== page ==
Report highlights huge disparities in European mobile pricing
Rewheel has the distinction of being - as far as I'm aware - the only European consultancy brave enough to make a minor nuisance of itself by calling out the most glaring contradiction in European telcoms - the vast differences in national calling costs (some of the largest differences, by the way, are often between different subsidiaries of the same pan-European telco).
To now, however, the telcos were always able to use the complexity of their own tariffs to provide some wriggle-room when being questioned by customers, critics and regulators. "It's all very complex and you can't compare like with like," was the plea.
But now, claims Rewheel, observers like themselves are able to make watertight comparisons between national tariffs thanks to the operators themselves, who have (nearly) all established what can be viewed as standard 'all in' tariffs over the past year or so.
With one price for a month's broadband access and unlimited calls and texts in the package, there is no place to hide.
"Smartphone tariffs with unlimited minutes and texts are directly comparable, allowing for a straightforward separation of a variable gigabyte charge and a fixed, data traffic-independent charge," says Pal Zarandy of Rewheel.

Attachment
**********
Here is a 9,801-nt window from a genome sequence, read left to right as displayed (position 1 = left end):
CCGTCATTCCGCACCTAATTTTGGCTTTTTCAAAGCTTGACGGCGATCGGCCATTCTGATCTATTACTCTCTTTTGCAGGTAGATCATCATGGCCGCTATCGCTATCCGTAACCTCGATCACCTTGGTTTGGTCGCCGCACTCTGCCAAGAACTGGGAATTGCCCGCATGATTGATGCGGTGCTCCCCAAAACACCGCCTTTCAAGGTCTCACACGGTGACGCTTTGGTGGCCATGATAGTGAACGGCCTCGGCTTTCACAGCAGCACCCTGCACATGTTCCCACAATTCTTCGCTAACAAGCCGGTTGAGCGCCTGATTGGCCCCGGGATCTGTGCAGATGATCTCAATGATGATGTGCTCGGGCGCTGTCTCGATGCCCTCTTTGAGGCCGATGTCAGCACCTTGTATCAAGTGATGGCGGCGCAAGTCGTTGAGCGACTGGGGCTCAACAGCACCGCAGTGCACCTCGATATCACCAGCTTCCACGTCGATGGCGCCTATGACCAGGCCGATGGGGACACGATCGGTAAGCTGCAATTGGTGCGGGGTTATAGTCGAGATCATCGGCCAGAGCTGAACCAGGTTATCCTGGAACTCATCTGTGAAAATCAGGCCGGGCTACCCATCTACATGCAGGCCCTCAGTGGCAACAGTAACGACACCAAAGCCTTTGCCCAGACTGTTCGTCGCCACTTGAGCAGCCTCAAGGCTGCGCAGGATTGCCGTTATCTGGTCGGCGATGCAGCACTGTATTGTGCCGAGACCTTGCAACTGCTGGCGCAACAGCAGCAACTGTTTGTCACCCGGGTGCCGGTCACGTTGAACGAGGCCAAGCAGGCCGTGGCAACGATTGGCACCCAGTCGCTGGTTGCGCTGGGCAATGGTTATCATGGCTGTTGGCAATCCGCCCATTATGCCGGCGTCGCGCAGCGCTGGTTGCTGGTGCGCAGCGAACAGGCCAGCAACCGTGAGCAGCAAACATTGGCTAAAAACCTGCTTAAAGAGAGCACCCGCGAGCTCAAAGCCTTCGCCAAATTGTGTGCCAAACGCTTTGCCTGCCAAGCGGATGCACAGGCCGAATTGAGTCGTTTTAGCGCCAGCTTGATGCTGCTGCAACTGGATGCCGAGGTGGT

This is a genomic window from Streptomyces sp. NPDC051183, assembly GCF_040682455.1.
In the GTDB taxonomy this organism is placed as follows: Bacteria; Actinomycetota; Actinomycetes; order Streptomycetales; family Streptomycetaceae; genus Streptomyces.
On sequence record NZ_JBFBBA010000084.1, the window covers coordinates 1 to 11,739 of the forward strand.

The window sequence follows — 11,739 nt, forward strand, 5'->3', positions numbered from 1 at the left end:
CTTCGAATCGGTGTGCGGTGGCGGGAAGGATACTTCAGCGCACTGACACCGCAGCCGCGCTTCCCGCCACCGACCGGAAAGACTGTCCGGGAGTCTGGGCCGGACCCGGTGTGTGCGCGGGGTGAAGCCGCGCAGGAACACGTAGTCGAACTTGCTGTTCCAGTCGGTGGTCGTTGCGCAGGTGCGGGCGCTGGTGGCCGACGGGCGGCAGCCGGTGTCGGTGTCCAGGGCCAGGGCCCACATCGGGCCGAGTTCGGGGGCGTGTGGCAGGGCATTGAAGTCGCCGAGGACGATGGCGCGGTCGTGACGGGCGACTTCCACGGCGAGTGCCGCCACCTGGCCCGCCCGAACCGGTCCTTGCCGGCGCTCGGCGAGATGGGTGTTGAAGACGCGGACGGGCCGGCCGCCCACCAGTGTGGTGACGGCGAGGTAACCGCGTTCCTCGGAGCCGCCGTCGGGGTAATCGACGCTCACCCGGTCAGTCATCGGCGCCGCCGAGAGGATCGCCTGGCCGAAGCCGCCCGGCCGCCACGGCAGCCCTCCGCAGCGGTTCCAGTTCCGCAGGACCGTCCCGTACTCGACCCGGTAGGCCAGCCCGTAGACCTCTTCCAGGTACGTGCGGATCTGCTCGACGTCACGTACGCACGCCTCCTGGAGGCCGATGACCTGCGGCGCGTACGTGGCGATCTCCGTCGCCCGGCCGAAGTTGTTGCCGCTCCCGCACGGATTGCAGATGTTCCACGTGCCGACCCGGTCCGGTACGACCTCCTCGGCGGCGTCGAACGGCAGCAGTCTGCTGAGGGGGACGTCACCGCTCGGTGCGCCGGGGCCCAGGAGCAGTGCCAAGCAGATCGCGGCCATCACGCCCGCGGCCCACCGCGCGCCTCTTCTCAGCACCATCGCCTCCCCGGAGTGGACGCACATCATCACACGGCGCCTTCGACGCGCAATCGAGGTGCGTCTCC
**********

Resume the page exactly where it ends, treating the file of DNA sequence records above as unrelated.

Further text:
And what do we see?
Vast differences, that's what.
"Deutsche Telekom’s gigabyte pricing in the Greek mobile market, a protected oligopoly, is a full 22 (that's twenty two or 2,200 per cent) higher than TeliaSonera’s and 32 times higher than Hutchison’s gigabyte pricing in the competitive Danish mobile market," says Zarandy.
And there's a pattern.
"Big European telco groups (e.g. Vodafone and Deutsche Telekom) gigabyte prices are 550 per cent higher than prices from data progressive Nordic incumbents (e.g. TeliaSonera) and 1500 per cent (or 15 times) higher than prices from challenger operators’ (e.g. Hutchison)."
You can download the Rewheel report here